When asked what the interview process was like for Michelle Kuss-Cybula, the new Cle Elum-Roslyn School District superintendent, she said it was like running a marathon with questions coming from every direction.

Students, school board members and community members all had the opportunity last week to ask Kuss-Cybula, and other potential superintendent candidates why they thought they were best for the job.

After all the questions were asked and conversations wrapped up the Cle Elum-Roslyn School Board set its eyes on Kuss-Cybula. The other finalists were Danny Frazier, Robert Bowman and Ellen Perconti.

“For me, it was an opportunity to hear what people are most excited or proud about within the Cle Elum-Roslyn School District,” Kuss-Cybula, said. “Throughout the day you go through a roller coaster of emotions, but as the day progressed, I really just got more and more excited about what I was hearing … and all the hard work that people put into making this school district the flagship of the community.”

Kuss-Cybula is ready to step into the role as superintendent July 1.

Kuss-Cybula’s entry plan is to get her feet on the ground moving quick and wants to implement a structured listening forum to allow people and faculty around her a place to vocalize ideas.

Kuss-Cybula wants to understand the ins and outs of what people are most excited about in their work as well some of the things they’d like to see as next steps for the Cle Elum-Roslyn School District.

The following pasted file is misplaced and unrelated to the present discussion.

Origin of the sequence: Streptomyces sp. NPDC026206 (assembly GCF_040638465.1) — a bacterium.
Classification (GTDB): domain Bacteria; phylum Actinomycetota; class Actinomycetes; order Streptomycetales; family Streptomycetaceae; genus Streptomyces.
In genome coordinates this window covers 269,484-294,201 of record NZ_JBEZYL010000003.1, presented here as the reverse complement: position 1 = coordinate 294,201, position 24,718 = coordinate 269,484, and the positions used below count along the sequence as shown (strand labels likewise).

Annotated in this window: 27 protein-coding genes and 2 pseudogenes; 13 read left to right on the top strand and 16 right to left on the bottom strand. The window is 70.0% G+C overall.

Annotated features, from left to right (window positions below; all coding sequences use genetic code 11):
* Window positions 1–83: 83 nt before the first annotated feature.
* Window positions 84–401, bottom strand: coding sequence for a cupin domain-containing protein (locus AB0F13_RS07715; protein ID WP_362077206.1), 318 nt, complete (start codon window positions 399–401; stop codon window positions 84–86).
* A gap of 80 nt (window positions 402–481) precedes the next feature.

“For me, it comes back to being a good leader means listening to the people and really being able to gather as much anecdotal data as well as looking at district data about some things that Gary (Wargo) has led and honoring those decision. … I might have some ideas along the way, but it needs to be grassroot structured.” Kuss-Cybula said.

Kuss-Cybula was born and raised in upstate New York and decided to move her family west in 1999.

Kuss-Cybula said she liked that in the upstate New York town she lived in everyone knew each other. She decided the next place she moved she wanted to look for a similar quality of life.

“The small community feeling attracted me to Cle Elum … so I was really looking for some of those same values that I could also apply as my role as superintendent in a community that I live and love,” Kuss-Cybula said.

Kuss-Cybula served as a middle school principal, an assistant principal in Sedro-Woolley and an assistant principal in Oregon for a total of 10 years. Kuss-Cybula also taught art education in New York and Oregon for seven years. Kuss-Cybula holds a Washington state superintendent certificate from Western Washington University.


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